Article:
Sunday, June 19, 2011

Memorial Day.......a veteran.....

I took a trip with my family to a Memorial Day celebration in Pocatello this year. I spent a couple of hours visiting old town and sites along the east side of the railroad tracks. I visited the abandoned, dreary, sun bleached buildings running parallel along the tracks as if they're standing at attention and waiting to follow the next yellow engine right out of town.  The scene is not depressing, on the contrary it seems to carry itself with an allure of historical arrogance. I don't say that in a condescending way. I've been here many times and I've never seen this side of Pocatello. I'm usually complaining about the pollution that quickly turn me into a runny, snotty nose whiner! Pocatello has character, real character. 

While I was looking for photo opportunities and time to kill before the Memorial Day celebration at Century High I ran into a complete stranger by the name of Robert. He was nice enough, he was polite and inquisitive, as it turned out he was a veteran of the war in Iraq and Afghanistan. With several tours under his belt and a new set of problems resulting from combat exposure he kindly shared a brief snapshot of his life with me. I snapped shots attempting to capture what it might feel to have these splinters forever wired into his brain. In the end I don't know if I captured it or not, all I could really do is say thank you for the service he provided for me. Because of brave people like Robert and the people represented by crosses I later encountered at the Memorial I am able to spend a day doing what I like to do.....without fear. Free.

Sunday, June 12, 2011

He died as he lived life........connected and in tune.

When I die I want to die on my own terms. My grand father died two weeks ago and he lived life in a way I will forever admire. He was a wanderer and a dreamer......he was a great man. My memories of him are limited since I grew up in America. He came to America a few years ago for the first time. He spoke fondly of the American way of life. One comment he made to me while watching the Idaho Falls Chuckers play was "How in the world could a person ever be depressed or sad living in such a wonderful place, nobody to bother you, smiles from strangers,........", he said it in a way that I can't fully explain in words. He saw America in a way that made sense. He wasn't saying he disliked Mexico and America was better. He was saying I should be grateful and respectful of where I live. Without saying it directly. The message made me look out among the players and fans........below the lights.....below the American Flag I lost myself in a moment of being. Not doing but just being.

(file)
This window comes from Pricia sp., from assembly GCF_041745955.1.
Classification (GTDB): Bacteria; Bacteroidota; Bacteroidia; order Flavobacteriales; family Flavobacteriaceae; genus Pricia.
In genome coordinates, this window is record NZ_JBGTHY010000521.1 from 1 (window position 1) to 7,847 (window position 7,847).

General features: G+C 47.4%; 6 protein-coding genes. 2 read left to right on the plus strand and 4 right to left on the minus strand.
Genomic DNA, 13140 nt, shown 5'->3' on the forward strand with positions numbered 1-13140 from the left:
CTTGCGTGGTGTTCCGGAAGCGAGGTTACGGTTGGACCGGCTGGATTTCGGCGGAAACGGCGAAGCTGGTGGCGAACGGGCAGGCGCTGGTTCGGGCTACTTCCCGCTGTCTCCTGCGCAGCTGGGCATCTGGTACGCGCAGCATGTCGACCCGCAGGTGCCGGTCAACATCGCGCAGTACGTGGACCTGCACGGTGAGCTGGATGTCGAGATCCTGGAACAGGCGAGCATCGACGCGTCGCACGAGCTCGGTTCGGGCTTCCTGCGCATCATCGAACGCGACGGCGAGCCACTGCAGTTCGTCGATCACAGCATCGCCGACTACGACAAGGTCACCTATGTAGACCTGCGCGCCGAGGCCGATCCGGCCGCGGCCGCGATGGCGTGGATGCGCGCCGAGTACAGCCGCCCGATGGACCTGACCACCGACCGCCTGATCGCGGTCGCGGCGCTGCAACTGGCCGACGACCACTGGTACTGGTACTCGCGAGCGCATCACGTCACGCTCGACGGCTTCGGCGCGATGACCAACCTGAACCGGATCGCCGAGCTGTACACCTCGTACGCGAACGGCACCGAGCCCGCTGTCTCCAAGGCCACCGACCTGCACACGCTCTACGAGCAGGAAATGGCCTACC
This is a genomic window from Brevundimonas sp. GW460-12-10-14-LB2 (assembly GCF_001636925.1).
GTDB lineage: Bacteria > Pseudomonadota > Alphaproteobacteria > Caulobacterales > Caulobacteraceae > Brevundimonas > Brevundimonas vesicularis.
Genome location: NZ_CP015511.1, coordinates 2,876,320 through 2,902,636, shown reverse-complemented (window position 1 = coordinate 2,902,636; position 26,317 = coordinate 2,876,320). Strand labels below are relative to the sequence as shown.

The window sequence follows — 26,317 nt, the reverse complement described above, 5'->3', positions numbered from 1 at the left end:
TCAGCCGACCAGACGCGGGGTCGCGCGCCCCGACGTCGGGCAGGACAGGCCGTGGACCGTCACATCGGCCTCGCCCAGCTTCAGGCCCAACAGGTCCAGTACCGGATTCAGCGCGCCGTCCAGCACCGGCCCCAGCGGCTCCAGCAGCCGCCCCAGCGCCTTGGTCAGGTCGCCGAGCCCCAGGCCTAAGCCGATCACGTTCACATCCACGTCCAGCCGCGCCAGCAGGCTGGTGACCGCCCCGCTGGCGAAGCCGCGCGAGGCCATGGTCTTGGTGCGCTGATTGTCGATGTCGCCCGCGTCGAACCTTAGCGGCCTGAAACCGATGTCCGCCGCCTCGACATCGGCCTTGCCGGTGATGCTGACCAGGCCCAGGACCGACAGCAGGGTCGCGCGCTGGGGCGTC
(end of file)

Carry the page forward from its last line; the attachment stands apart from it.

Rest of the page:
My mother, who dearly loved her father, wasn't able to attend the funeral because of the violence in Mexico. For fear of being kidnapped or worse she endured the loss from the confines of her mind. The reality that the death of a parent in Mexico brings children back to their family of origin and the possibility of a payday for some unscrupulous criminal hit home two weeks ago. Helpless does not begin to describe it. Oddly enough I have never been to the funeral of an extended biological family member. The reasons are many and the time to explain is not now.

I learned today that my grandfather died on his own terms. He had been hiking and exploring days and hours before he died. In the hills and valleys around Labor Vieja he could be found wandering alongside nature with the same wide eyed wonder of a curious toddler. One night two weeks ago he made plans to go pick wild cactus fruit with my Uncle Joel. (the equivalent of going fishing with your dad) Shortly after getting his tools ready he complained of breathing difficulties. They rushed to the hospital in Rio Verde.  That night he looked at my Uncle Joel and with a smile said "Son, lets get outta here, lets go home, I'm not going to make it, I know this...lets just go home." Seconds later he pulled the oxygen mask from his face and stubbornly refused to be reconnected to it and all other medical devices. He didn't suffer helplessly in a bed for years, he knew it was time and simply closed his eyes..... minutes later he died.

David Rangel: My grandfather